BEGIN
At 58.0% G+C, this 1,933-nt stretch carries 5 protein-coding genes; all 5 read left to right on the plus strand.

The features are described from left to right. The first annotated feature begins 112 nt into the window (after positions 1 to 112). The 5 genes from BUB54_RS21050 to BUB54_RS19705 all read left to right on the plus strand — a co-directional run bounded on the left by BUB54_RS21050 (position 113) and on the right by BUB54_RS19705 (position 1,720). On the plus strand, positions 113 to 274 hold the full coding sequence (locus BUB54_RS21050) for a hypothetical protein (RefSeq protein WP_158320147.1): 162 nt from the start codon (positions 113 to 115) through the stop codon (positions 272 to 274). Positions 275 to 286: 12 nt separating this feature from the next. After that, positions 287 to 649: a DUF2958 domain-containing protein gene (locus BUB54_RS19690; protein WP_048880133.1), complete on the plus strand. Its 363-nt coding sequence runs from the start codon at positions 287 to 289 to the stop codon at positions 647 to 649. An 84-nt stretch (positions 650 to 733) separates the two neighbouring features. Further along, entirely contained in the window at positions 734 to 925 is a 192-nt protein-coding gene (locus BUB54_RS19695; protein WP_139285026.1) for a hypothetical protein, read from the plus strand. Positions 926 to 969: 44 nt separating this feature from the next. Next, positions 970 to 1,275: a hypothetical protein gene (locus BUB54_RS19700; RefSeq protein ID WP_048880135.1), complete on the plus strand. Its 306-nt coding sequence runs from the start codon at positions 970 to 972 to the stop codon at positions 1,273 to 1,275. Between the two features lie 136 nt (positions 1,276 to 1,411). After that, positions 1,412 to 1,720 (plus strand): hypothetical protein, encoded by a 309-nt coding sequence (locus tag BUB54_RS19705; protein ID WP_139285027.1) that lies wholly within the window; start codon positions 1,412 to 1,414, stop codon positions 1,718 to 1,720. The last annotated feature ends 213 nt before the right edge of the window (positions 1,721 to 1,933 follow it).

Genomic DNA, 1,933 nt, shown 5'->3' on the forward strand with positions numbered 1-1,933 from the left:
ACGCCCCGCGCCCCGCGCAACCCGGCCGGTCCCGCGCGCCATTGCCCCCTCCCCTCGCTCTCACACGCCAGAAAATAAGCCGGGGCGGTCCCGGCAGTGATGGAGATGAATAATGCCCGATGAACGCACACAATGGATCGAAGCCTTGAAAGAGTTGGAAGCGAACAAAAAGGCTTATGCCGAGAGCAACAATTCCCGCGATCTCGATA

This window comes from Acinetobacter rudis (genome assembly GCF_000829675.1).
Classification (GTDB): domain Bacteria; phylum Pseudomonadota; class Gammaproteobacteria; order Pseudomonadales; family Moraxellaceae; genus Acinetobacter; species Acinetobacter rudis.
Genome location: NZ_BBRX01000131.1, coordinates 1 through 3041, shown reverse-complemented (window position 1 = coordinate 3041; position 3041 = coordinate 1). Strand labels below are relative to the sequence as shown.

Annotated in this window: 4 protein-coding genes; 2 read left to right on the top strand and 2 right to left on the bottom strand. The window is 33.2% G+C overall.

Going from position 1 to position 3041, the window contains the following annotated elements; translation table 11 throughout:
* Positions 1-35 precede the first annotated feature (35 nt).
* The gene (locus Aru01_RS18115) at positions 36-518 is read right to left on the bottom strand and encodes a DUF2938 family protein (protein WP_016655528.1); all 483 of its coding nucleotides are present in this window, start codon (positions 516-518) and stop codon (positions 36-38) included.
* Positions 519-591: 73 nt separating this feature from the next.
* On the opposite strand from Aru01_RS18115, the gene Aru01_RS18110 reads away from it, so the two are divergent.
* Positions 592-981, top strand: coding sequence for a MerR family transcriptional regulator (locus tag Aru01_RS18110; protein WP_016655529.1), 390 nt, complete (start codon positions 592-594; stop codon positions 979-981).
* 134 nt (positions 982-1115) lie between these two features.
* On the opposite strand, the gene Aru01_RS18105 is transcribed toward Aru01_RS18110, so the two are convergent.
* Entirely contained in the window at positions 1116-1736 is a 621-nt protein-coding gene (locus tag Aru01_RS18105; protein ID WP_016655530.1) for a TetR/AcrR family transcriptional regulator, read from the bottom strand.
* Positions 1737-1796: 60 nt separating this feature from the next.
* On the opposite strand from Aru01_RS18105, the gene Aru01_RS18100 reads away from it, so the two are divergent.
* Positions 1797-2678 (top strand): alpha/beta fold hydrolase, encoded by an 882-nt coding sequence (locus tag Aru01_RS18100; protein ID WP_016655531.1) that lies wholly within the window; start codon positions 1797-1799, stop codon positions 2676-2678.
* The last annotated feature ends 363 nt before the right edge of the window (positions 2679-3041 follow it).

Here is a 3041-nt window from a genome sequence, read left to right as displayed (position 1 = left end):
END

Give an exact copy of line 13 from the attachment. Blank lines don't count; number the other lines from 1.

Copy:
* On the opposite strand from Aru01_RS18115, the gene Aru01_RS18110 reads away from it, so the two are divergent.